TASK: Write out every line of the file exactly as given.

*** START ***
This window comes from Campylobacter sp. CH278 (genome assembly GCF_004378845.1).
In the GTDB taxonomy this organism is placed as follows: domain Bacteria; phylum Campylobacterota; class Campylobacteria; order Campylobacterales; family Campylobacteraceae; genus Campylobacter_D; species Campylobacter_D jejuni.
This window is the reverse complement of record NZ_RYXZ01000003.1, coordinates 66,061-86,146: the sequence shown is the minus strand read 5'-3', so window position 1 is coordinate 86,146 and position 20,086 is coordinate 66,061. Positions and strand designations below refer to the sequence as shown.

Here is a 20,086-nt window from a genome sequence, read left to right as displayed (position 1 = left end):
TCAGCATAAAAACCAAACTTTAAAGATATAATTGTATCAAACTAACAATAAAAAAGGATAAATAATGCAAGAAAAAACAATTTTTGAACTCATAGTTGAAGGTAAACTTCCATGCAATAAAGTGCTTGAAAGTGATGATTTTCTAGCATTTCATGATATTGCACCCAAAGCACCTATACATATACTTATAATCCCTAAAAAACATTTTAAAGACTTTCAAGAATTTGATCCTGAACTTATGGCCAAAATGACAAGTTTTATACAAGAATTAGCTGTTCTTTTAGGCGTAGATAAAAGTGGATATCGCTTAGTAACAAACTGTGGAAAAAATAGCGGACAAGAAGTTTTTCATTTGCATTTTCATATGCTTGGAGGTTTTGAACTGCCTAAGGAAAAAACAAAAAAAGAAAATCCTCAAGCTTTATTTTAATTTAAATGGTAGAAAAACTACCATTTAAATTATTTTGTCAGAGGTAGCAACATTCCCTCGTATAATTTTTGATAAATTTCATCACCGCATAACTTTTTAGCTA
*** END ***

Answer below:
This window comes from Campylobacter sp. CH278 (genome assembly GCF_004378845.1).
In the GTDB taxonomy this organism is placed as follows: domain Bacteria; phylum Campylobacterota; class Campylobacteria; order Campylobacterales; family Campylobacteraceae; genus Campylobacter_D; species Campylobacter_D jejuni.
This window is the reverse complement of record NZ_RYXZ01000003.1, coordinates 66,061-86,146: the sequence shown is the minus strand read 5'-3', so window position 1 is coordinate 86,146 and position 20,086 is coordinate 66,061. Positions and strand designations below refer to the sequence as shown.

Here is a 20,086-nt window from a genome sequence, read left to right as displayed (position 1 = left end):
TCAGCATAAAAACCAAACTTTAAAGATATAATTGTATCAAACTAACAATAAAAAAGGATAAATAATGCAAGAAAAAACAATTTTTGAACTCATAGTTGAAGGTAAACTTCCATGCAATAAAGTGCTTGAAAGTGATGATTTTCTAGCATTTCATGATATTGCACCCAAAGCACCTATACATATACTTATAATCCCTAAAAAACATTTTAAAGACTTTCAAGAATTTGATCCTGAACTTATGGCCAAAATGACAAGTTTTATACAAGAATTAGCTGTTCTTTTAGGCGTAGATAAAAGTGGATATCGCTTAGTAACAAACTGTGGAAAAAATAGCGGACAAGAAGTTTTTCATTTGCATTTTCATATGCTTGGAGGTTTTGAACTGCCTAAGGAAAAAACAAAAAAAGAAAATCCTCAAGCTTTATTTTAATTTAAATGGTAGAAAAACTACCATTTAAATTATTTTGTCAGAGGTAGCAACATTCCCTCGTATAATTTTTGATAAATTTCATCACCGCATAACTTTTTAGCTA